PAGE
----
Tag Archives: eliza dushku

Michael Caton-Jones’s This Boy’s Life

Michael Caton-Jones’s This Boy’s Life is based on a true story of abuse, of which there are thousands every year, many heard and many unheard. This one doesn’t end up as bad as some or as good as others but I liked that it didn’t make the abuse a centrepiece for the film and rather used it to show a fascinating character dynamic between 50’s teenager Tobias (Leonardo DiCaprio) and his nasty stepfather Dwight (Robert DeNiro). Tobias and his mother (Ellen Barkin) come from a free spirited background, abandoned by his birth father and left to roam the States looking for a new provider. She meets and marries Dwight pretty quick, and Tobias also figures out what he’s made of real quick too. Dwight is a nasty, bitter, violent, pathetic piece of human garbage whose self esteem is so low he’s just gotta take it out on others around him, often in a cartoonish way. He’s the type of guy that if you fronted on him in a bar or he got in your grille, you’d just laugh and brush him off rather than fight because you just feel sorry for the guy. Tobias is a teenager though and can’t actually stand up to him in a brawl, making him a prime target for years of physical and psychological abuse which his mom refuses to be a referee. This isn’t a sad or depressing film because we realize that this can’t go on forever, the real life man it’s based on grew up to be a successful professor of literature and the film is never downbeat, just desperate. This is Leo’s debut lead role and he kills it, finding that anger and resilience that will go on to be building blocks in his now legendary career. DeNiro is very anti DeNiro here if you catch my drift. Used to playing extroverted alpha males, he switches it up for an extroverted weasel who thinks he’s hot shit. The only thing I would have eighty-sixed is the Fargo style Minnesota accent he tries on for size as it doesn’t suit him and he’s never been an accent savvy actor. Watch for an uncomfortable appearance from Chris Cooper as well as striking early career work from Carla Gugino, Tobey McGuire and Eliza Dushku who is so young here she’s unrecognizable. This film feels loose and episodic at times but remember these are someone’s memories here and those can be tricky, illusory beasts. I love the way it feels, like several slices of life during adolescence, a point where life can be at its most tempestuous and confusing, therefore making for excellent material. Set in the lush Pacific Northwest and attuned with production design that is studious to the 50’s aesthetic, this is a great film for any actor to find their debut in.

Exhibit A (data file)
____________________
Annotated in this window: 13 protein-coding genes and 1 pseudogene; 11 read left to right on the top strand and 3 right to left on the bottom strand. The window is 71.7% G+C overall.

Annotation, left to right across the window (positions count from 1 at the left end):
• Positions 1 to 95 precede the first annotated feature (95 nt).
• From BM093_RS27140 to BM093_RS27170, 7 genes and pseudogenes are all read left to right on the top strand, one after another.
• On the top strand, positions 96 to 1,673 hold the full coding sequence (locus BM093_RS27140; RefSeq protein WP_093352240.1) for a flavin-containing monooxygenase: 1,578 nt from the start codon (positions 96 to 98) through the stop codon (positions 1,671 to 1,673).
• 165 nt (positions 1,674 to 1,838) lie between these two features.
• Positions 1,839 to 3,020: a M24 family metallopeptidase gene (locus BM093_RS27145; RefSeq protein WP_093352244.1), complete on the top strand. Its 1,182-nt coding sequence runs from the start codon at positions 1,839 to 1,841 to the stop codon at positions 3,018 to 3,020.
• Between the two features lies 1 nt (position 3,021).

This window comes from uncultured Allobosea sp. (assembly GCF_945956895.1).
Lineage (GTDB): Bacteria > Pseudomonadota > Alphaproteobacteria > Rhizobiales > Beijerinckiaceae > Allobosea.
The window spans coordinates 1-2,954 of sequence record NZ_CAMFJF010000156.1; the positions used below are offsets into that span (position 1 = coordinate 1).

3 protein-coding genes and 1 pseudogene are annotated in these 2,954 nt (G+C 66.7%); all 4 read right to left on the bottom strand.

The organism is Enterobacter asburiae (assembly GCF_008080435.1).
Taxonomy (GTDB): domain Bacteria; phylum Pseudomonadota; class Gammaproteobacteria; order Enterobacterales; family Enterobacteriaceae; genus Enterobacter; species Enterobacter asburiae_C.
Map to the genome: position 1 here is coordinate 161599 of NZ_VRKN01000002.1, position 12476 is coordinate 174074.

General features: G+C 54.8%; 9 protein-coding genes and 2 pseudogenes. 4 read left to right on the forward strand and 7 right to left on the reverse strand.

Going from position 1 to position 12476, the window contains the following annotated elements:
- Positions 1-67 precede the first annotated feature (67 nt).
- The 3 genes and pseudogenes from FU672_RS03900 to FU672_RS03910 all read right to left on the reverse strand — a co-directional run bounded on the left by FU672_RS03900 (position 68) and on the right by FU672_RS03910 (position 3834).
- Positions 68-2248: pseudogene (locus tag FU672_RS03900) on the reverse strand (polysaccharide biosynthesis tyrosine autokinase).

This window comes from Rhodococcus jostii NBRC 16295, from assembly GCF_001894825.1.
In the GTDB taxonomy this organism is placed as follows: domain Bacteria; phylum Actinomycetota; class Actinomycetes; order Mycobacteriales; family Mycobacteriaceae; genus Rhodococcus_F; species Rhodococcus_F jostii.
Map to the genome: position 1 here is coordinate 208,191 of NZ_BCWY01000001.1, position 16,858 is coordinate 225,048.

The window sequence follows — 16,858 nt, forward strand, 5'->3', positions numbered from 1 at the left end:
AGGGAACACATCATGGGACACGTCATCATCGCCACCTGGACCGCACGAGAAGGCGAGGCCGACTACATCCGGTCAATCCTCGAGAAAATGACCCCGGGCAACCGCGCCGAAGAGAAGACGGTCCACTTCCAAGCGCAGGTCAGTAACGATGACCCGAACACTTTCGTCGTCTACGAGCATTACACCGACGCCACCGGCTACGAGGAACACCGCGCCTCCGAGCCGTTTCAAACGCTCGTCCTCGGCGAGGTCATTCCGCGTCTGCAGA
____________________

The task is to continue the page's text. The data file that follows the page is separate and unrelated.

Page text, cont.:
-Nate Hill

B Movie Glory: The Alphabet Killer


The Alphabet Killer is a silly one, a stone-serious account of some serial killer out there that tries to go the route of straightforward, down to earth fact tracking, and then deliberately messes up it’s own tone by tossing in cheap, ineffective ghostly gimmicks that seem so out of place one wonders if the editor accidentally spliced in frames from an episode of Supernatural or something. The film would have been something pretty decent without those jarring schoolyard level scare tactics tossed in, but I guess shit happens. This is very, very loosely based on an actual set of murders over in Rochester, NY, but what actual similarities to that case we see here is beyond my knowledge and, I suspect, pretty scant. What we get is Dollhouse veteran and cutie pie Eliza Dushku as a determined cop, hunting a killer of children all over upstate New York, while an impressive load of a character actors make slightly unnecessary yet well acted cameos, if only to pad the pre credit billing on the DVD cover and boost rentals. Tom Noonan, who has a running theme in his career of playing exactly the type of beast she’s tracking here, switches it up to play her stern Police Captain boss. Michael Ironside briefly plays a belligerent small town sheriff who withholds information gleefully, Bill Moseley as a reformed sex offender who’s tagged as a suspect, Timothy Hutton her wheelchair bound scholar and consultant buddy, as well as Cary Elwes and Melissa Leo. None of these actors do much but show up for a minute or two to make their presence known, and recede into the frays of supporting plot, until it’s time for one of them to resurface as the killer in the third act, the end of a whodunit guessing game we’ve seen countless times over. It wouldn’t be such a tiresome thing if they left out the spooky-dooky stuff, but there you have it. The film’s otherwise fascinating, earnest docudrama style is somewhat ruined by the occasional presence of moaning, white eyed spectres of murdered children that leer out at Eliza like minimum wage kids doing weekend shifts in the haunted house at the local county fair. Shame. 

-Nate Hill